What Repels Acrylic Paint – 14 Ultimate Resists For Acrylic Paint

Do you like to experiment with different mediums and paints as part of your mixed media artworks? Are you looking for the perfect resist for acrylic paint? If so, you’ll want to read on! In this blog post, we’ll discuss what repels acrylic paint and provide a list of the ultimate resists for acrylic paint. So, whether you’re a seasoned artist or just starting out, be sure to check out this post!

Acrylic paint is a versatile medium that can be used to create a variety of different artworks. However, there are some things that acrylic paint will not stick to, and this includes certain surfaces and materials.

Let’s explore a range of different resists including varnishes, sealants, and more.

The ultimate list of resists that repel acrylic paint

There are plenty of ways to repel acrylic paint, and I’ve compiled a list of the ultimate resists for your convenience ranging from every materials such as glass and plastics to chemicals to beauty products.

Let’s go!

Material: Varnish

Varnishes are one of the most popular ways to repel acrylic paint. You can purchase varnish from most art supply stores or online. All you need to do is apply a thin layer of varnish to your chosen surface and allow it to dry. Once it’s dry, you can begin painting over the top with acrylics. The varnish will act as a barrier and prevent the paint from sticking.

What surface/substrate will it work on: All

Effectiveness: High

Material: Oil-based paint

If you’re looking for a resist that’s sure to repel acrylic paint, then oil-based paints are a good option. These paints are designed to repel water, so they’ll definitely be effective at repelling acrylics. You will see that the acrylic paint will separate when applied to the oil-based surface.

You can purchase oil-based paints from most art supply or hardware stores or online. Just make sure to apply a thin layer and allow it to dry before painting over the top with acrylics.

What surface/substrate will it work on: Canvas, board, thick paper, oil paper etc

Effectiveness: High

Material: Oil pastels

Like oil paint, oil pastels are also effective at repelling acrylics if the acrylic paint is more watery than usual. You will see that the acrylic paint will separate when applied to the oil-based surface. Oil pastels are available in a wide range of colors, so you can use them to create interesting effects in your paintings. To use oil pastels as a resist, simply draw over the area where you don’t want the paint to stick. The oil in the pastel will create a barrier between the paint and the paper, making it easy to remove the paint later on.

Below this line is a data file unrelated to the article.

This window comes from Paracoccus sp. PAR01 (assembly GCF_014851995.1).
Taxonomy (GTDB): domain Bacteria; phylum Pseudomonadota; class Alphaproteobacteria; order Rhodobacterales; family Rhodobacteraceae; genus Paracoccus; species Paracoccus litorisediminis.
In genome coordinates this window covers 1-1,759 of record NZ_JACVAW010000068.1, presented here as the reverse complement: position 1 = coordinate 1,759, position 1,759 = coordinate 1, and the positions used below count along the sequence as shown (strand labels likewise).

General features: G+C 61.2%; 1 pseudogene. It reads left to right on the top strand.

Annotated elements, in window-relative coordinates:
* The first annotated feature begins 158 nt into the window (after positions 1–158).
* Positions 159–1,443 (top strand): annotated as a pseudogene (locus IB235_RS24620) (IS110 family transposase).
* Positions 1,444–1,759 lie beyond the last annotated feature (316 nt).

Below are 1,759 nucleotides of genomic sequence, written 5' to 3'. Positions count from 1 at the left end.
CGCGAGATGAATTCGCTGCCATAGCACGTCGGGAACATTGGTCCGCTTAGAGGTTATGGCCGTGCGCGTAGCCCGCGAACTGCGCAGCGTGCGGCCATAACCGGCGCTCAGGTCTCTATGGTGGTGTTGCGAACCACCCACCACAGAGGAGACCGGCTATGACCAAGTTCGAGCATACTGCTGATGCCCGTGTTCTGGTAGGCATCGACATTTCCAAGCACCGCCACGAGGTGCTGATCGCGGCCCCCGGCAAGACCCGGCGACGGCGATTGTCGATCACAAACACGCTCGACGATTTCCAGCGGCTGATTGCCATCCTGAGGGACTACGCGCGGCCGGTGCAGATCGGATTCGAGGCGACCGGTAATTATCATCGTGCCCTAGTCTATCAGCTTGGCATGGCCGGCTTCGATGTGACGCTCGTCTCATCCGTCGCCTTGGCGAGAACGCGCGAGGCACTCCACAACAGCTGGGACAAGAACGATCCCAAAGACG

What surface/substrate will it work on: Canvas, board, thick paper, oil paper etc

Effectiveness: High

Material: Wax

Another common resist material is wax. You can purchase wax in a variety of forms, such as crayons, candles, and blocks of wax. Simply color or melt over the area you want to protect with the wax, then paint over the top with acrylics. The wax will create a barrier and prevent the paint from sticking. To remove the wax, simply heat it with a hair dryer or apply a solvent.

Parrafin wax is a type of wax and also related to plastics.

What surface/substrate will it work on: Canvas, board, thick paper, watercolor papers etc

Effectiveness: High

Material: Tape

Scotch tape or any tape with a clear surface works the best. Masking tape or painter’s tape will work if you are planning to peel the tape away after you’re done painting.

Tape is another great way to keep your paint where you want it. Simply apply the tape to the area you want to protect, then paint over the top. Again, this works best when the acrylic paint is diluted a little more than usual.

When you’re finished, peel off the tape and admire your clean lines!

What surface/substrate will it work on: Canvas, board, thick paper, watercolor papers etc

Effectiveness: High

Material: Soap (solid soap works best)

Believe it or not, soap can also be used as a resist! Just create a design with soap on the surface you’re painting, then paint over the top. The soap will repel the paint and leave your design intact.

It will work in a similar manner to wax but it can be washed away without using heat.

What surface/substrate will it work on: Canvas, board, anything that won’t absorb the soap if it is in liquid form.

Effectiveness: Medium

Material: Masking fluid

Acrylic or watercolor masking fluid is specially formulated to be used as a resist and can be easily removed once your painting is dry using the instructions provided by the manufacturer.

You can apply it with a brush or applicator bottle to create any design you like.

What surface/substrate will it work on: Canvas, board, watercolor papers etc

Effectiveness: High

Material: PVA glue (also known as wood glue)

PVA glue can also be used as a resist! Simply brush it onto the area you want to keep free of paint and allow it to dry. Once it’s dry, paint over the top as normal. The PVA will repel the paint and your design will remain intact.

What surface/substrate will it work on: Canvas, board, glass, metals, papers